Iterated prisoner’s dilemma

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The Devil’s Advocate

Pay-off table

A cooperates

A defects

B cooperates

A gets 1 year
B gets 1 year

A goes free
B gets 3 years

B defects

A gets 3 years
B goes free

A gets 2 years
B gets 2 years

In which the curmudgeonly old sod puts the world to rights.

Index — Click ᐅ to expand:

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A game of prisoner’s dilemma with a twist: You get to play the game repeatedly with the same player (crucially, in for an indeterminate number of rounds, so neither of you know at any time that there won’t be “another time”), and you can remember how the other player treated you last time. In game theory terms, this dramatically changes the payoffs. whereas in a single round, the rational best move is to defect, in an iterated game, the best move is to cooperate until the other guy defects. If she defects, defect in the next round, tit for tat.

If two prisoners start out cooperating and play this tit-for-tat game they will always cooperate. Nice, huh?

Mathematicians have worked out that the best long-term payoff comes from this tit-for-tat strategy.

Why is this interesting? Because in commerce — represented in the JC by the eBayer’s dilemma — there almost always is another time, and even when there isn't, the participants are likely not to know that.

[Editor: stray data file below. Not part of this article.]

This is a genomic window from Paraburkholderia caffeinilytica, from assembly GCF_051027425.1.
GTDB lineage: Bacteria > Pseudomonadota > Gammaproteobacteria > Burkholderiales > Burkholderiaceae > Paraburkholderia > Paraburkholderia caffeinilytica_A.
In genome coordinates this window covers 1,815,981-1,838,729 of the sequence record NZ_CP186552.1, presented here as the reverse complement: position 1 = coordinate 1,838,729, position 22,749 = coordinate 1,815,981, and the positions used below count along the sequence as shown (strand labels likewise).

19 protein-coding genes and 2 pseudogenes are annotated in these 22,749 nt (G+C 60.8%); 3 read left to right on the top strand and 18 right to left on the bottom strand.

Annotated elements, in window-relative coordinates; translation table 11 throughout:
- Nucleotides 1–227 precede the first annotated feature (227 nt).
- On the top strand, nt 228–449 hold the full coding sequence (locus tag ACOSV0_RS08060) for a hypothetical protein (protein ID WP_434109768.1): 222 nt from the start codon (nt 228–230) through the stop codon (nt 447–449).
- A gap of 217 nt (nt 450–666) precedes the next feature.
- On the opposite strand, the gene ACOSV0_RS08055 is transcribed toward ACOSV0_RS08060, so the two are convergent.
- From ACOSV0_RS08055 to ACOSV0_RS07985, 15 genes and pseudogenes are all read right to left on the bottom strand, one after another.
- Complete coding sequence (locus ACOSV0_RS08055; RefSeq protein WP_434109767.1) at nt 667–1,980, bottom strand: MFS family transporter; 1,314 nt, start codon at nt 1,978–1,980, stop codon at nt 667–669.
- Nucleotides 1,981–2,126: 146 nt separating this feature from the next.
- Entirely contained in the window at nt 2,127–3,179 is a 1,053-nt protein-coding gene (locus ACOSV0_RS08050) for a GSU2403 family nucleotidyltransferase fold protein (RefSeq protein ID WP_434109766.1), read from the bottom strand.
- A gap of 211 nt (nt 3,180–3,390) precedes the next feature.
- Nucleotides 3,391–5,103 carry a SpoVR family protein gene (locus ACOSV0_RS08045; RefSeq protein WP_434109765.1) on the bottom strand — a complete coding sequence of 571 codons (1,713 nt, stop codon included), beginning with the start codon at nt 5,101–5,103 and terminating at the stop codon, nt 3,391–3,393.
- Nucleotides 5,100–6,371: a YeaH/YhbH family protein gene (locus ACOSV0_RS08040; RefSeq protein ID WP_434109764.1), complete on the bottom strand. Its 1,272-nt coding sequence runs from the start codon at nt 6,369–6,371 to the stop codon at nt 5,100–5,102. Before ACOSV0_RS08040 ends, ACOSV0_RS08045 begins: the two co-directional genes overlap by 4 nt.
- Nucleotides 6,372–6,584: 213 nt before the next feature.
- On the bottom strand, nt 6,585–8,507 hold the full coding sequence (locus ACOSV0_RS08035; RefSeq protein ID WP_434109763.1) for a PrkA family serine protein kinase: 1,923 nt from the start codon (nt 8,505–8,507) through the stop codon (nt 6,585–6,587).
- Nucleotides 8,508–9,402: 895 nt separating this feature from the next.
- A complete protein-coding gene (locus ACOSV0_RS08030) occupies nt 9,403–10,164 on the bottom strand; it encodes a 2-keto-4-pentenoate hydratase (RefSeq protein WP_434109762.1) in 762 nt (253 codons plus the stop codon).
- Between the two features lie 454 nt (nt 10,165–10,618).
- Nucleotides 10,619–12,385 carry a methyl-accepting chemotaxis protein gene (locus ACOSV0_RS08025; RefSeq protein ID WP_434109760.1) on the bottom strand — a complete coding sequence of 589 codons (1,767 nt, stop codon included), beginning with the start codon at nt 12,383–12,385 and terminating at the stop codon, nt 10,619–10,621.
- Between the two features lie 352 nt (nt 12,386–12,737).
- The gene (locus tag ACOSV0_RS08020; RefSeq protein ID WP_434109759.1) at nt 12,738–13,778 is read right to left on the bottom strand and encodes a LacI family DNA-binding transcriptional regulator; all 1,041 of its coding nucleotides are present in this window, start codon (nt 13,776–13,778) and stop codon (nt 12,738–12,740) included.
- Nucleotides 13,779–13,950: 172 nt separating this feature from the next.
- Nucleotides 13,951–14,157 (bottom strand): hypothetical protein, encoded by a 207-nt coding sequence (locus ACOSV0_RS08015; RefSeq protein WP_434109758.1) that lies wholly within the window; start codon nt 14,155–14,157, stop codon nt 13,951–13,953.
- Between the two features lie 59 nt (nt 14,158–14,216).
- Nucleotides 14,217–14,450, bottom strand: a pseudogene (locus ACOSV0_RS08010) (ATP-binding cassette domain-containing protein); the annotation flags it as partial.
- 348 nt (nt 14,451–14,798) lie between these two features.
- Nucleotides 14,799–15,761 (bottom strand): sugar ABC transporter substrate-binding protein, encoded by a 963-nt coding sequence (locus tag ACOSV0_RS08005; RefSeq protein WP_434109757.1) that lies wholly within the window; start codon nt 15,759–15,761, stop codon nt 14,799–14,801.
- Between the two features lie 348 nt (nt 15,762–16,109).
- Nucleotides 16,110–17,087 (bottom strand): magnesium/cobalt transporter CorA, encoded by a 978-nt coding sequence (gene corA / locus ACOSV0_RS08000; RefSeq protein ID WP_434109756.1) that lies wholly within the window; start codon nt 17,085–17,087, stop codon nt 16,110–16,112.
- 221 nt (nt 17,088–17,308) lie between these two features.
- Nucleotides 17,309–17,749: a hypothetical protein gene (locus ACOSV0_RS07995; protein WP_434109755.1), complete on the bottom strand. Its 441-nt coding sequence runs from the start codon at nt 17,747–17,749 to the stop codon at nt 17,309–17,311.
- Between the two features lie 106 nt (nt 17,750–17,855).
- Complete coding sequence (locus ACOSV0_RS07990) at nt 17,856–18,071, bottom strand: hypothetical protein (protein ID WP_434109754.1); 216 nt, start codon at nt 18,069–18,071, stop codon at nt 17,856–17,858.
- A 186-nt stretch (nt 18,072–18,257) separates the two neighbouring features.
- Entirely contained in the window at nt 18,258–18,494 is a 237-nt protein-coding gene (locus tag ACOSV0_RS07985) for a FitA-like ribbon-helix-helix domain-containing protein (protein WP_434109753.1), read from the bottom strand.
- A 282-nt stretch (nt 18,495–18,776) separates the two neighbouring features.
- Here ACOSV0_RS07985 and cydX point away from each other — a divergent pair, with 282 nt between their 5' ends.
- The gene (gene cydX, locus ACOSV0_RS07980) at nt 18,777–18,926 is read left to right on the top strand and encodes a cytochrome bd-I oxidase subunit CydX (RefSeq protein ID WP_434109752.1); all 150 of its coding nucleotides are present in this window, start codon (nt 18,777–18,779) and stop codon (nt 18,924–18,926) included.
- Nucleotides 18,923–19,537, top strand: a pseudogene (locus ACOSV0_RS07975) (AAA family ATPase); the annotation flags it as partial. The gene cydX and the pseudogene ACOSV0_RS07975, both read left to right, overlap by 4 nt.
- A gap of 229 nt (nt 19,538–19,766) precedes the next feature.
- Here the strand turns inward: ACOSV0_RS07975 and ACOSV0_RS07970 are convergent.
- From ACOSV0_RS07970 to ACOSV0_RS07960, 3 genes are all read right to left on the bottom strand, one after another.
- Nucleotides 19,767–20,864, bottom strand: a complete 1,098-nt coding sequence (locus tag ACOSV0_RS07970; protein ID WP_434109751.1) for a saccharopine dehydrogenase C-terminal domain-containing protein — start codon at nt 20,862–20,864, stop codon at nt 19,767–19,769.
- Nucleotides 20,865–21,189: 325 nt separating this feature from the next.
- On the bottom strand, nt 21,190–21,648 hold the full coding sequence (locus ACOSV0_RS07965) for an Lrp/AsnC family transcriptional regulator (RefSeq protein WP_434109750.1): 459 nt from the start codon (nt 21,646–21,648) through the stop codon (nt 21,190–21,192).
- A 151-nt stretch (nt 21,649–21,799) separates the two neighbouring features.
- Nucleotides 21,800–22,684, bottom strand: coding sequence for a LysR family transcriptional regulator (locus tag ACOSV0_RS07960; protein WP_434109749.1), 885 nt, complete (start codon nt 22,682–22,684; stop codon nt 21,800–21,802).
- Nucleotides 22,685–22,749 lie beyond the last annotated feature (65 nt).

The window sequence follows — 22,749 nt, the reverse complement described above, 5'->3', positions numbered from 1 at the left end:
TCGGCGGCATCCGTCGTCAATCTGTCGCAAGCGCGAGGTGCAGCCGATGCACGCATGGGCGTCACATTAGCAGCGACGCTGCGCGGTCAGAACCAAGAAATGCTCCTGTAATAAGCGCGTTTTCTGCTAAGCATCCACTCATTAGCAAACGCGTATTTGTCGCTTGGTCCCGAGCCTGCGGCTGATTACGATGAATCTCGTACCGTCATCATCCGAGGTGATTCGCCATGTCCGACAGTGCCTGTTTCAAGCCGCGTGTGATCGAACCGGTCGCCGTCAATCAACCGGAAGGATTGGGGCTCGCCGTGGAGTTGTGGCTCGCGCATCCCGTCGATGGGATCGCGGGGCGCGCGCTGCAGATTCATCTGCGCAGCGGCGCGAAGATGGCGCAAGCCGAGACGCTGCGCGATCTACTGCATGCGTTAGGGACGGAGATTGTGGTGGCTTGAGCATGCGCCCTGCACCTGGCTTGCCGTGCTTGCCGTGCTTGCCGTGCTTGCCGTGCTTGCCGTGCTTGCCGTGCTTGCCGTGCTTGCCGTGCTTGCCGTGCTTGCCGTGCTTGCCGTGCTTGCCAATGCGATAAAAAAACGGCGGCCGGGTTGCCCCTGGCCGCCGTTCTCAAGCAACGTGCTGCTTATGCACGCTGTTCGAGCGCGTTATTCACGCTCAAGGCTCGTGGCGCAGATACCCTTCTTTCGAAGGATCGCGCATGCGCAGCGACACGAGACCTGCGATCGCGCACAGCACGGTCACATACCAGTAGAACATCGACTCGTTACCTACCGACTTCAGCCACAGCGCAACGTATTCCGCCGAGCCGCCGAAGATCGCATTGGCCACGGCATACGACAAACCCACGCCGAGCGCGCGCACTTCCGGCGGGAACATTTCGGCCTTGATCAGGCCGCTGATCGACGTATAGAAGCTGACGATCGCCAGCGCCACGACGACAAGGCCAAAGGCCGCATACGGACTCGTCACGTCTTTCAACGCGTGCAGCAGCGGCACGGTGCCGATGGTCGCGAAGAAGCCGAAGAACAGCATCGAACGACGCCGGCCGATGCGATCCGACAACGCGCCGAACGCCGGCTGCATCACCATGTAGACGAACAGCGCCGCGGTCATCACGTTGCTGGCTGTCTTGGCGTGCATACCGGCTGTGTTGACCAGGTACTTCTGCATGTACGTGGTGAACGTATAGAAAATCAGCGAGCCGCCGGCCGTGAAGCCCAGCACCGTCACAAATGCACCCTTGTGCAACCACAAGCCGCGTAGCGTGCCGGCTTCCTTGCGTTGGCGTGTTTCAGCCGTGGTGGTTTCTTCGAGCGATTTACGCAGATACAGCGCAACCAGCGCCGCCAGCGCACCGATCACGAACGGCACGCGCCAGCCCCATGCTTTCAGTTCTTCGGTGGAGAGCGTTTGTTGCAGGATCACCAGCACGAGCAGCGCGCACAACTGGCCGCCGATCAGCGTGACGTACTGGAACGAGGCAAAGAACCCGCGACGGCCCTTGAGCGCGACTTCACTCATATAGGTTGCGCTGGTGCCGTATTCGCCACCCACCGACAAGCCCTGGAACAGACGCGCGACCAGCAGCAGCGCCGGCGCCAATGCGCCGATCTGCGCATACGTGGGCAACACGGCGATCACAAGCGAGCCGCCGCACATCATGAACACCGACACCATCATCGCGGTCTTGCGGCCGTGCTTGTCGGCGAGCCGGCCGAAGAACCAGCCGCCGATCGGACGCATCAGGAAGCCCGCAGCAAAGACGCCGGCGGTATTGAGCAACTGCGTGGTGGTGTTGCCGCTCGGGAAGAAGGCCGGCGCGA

We do remember, which is why the single round prisoner’s dilemma strategy of defecting is a bad one.

This explains why cooperation works as an evolutionary strategy.

Convexity and the prisoner’s dilemma

The simple imperative of the iterated prisoner’s dilemma is conditioned in an environment with convex payoffs, however. A reputation for trustworthiness acquired across a large range of small transactions would be inordinately costly to forfeit for the sake of the defector’s reward on a small transaction, but not necessarily on a disproportionately large one. To take an example from eBay: I may have acquired a five-star reputation over 500 transactions having an average value of £10. The outright cost for acquiring that reputation, compared with the defection value of a single transaction is large, but in absolute terms may still be minimal: only the bid-ask spread and the cost of eBay commissions (bear in mind I receive value for the transactions I settled). If, in my one-hundred-and-first transaction, I offer a car for £15,000, the defection reward easily justifies burning my existing transaction reputation, especially since it is trivial to create a new eBay account and start again.[1]

See also


  1. Of course, in real life there are other pressures and incentives at play to prevent me defecting: the criminal law, for one, and any prudent buyer’s circumspection for another. A buyer is unlikely to pay away any money without full legal title to a mechanically sound vehicle that meets the sale description. But, for the purposes of the prisoner’s dilemma metaphor, these “real-world” circumstances are not relevant.